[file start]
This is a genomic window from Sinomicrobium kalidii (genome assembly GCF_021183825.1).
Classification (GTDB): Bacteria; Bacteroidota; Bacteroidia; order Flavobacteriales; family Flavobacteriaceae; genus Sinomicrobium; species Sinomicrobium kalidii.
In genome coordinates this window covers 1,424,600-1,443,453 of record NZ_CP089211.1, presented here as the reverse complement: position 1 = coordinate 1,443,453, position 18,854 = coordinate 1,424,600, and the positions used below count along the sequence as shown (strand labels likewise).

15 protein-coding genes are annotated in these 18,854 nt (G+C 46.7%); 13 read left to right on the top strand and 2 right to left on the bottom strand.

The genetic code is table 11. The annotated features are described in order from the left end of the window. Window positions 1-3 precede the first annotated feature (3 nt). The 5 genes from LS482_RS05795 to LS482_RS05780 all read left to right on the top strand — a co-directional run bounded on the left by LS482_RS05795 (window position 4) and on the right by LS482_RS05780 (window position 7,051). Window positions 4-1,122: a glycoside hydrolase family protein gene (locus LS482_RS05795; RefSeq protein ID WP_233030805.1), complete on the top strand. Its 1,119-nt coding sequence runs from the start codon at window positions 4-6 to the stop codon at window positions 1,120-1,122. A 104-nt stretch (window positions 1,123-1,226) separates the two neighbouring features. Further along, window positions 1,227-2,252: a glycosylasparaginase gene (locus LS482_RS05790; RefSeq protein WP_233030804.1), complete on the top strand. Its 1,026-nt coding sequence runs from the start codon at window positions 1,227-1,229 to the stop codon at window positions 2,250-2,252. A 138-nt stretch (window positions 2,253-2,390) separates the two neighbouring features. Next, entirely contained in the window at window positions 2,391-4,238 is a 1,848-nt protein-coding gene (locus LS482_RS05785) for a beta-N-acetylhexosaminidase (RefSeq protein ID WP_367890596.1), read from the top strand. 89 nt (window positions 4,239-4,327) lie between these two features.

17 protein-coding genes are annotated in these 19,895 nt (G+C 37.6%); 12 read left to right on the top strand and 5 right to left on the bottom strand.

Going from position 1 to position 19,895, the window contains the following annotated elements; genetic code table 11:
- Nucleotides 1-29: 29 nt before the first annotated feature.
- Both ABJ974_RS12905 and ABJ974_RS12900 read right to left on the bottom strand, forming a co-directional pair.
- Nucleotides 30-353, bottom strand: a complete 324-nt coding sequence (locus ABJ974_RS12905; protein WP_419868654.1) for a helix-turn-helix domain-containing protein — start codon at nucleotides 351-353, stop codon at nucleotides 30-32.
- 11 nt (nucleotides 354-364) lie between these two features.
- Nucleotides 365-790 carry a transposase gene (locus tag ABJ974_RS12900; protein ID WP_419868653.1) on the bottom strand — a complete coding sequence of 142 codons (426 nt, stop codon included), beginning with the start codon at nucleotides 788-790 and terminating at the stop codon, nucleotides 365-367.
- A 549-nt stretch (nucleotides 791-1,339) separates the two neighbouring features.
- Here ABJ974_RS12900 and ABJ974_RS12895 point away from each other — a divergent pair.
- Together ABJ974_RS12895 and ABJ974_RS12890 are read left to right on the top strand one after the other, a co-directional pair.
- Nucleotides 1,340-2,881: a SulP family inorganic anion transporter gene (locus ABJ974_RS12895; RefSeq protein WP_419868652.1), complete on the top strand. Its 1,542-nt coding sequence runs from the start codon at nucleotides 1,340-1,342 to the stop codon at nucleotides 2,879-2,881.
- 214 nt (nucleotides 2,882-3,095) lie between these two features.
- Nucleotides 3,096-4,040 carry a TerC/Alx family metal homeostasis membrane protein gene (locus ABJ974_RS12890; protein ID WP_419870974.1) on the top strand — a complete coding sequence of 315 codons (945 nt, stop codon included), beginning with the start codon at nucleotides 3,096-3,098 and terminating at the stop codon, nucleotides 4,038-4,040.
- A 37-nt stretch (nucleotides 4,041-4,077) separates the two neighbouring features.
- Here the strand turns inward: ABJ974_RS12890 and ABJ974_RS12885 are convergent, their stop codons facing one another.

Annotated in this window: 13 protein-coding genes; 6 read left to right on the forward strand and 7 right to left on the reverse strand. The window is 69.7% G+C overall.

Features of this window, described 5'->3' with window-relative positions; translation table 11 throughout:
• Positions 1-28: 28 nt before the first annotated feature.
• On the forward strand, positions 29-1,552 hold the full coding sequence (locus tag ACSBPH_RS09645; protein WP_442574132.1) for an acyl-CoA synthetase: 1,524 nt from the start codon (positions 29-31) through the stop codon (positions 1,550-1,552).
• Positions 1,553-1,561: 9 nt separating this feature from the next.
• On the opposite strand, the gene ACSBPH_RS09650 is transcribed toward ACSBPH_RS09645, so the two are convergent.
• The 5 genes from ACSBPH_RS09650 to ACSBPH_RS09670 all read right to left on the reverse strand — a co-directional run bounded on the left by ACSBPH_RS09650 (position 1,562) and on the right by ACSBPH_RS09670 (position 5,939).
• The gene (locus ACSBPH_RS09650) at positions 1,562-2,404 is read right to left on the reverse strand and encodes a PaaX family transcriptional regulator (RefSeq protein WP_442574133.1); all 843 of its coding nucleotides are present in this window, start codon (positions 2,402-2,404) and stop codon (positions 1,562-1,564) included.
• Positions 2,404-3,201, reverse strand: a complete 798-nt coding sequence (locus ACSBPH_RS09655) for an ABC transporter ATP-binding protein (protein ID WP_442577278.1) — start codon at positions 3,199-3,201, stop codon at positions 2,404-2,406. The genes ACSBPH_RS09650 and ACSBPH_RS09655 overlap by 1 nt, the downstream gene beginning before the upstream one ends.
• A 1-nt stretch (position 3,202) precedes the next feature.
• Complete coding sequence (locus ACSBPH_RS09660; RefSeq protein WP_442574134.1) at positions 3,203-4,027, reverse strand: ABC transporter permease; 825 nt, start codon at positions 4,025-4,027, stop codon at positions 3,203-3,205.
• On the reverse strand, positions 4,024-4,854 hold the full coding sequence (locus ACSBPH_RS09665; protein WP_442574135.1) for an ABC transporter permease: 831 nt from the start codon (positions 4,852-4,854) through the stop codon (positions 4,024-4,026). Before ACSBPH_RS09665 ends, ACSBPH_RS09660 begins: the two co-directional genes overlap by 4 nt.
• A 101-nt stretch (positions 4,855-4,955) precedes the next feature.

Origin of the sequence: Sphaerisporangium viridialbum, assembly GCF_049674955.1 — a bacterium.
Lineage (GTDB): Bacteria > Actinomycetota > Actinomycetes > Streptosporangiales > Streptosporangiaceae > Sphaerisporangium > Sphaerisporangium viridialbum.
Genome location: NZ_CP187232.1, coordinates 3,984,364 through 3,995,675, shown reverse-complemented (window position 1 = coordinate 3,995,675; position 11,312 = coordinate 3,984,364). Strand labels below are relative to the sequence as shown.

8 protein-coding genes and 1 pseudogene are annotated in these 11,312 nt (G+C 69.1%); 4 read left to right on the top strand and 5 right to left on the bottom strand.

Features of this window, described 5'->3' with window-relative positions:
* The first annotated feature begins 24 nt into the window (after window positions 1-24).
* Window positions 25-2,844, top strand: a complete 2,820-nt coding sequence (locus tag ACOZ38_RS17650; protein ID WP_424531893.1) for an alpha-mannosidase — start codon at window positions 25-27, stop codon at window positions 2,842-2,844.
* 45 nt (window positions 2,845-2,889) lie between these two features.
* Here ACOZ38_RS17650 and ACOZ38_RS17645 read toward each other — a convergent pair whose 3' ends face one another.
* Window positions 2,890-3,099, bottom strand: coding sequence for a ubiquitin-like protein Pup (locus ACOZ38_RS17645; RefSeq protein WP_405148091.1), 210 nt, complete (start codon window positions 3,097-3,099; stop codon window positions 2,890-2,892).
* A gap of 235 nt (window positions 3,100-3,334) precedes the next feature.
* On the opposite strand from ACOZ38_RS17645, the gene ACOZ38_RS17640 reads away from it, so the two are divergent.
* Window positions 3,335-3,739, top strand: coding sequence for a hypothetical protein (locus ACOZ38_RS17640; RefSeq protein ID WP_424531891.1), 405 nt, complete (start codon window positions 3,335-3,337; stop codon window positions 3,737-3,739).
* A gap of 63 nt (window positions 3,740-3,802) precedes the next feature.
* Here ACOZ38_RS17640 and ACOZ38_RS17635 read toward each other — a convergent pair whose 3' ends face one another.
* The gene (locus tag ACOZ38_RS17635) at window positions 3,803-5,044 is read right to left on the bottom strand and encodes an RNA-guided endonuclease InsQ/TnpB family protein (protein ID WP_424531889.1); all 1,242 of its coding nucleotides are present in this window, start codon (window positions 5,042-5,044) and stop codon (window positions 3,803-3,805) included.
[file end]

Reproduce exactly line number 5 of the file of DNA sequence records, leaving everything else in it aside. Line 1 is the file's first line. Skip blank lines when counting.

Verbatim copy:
The genetic code is table 11. The annotated features are described in order from the left end of the window. Window positions 1-3 precede the first annotated feature (3 nt). The 5 genes from LS482_RS05795 to LS482_RS05780 all read left to right on the top strand — a co-directional run bounded on the left by LS482_RS05795 (window position 4) and on the right by LS482_RS05780 (window position 7,051). Window positions 4-1,122: a glycoside hydrolase family protein gene (locus LS482_RS05795; RefSeq protein ID WP_233030805.1), complete on the top strand. Its 1,119-nt coding sequence runs from the start codon at window positions 4-6 to the stop codon at window positions 1,120-1,122. A 104-nt stretch (window positions 1,123-1,226) separates the two neighbouring features. Further along, window positions 1,227-2,252: a glycosylasparaginase gene (locus LS482_RS05790; RefSeq protein WP_233030804.1), complete on the top strand. Its 1,026-nt coding sequence runs from the start codon at window positions 1,227-1,229 to the stop codon at window positions 2,250-2,252. A 138-nt stretch (window positions 2,253-2,390) separates the two neighbouring features. Next, entirely contained in the window at window positions 2,391-4,238 is a 1,848-nt protein-coding gene (locus LS482_RS05785) for a beta-N-acetylhexosaminidase (RefSeq protein ID WP_367890596.1), read from the top strand. 89 nt (window positions 4,239-4,327) lie between these two features.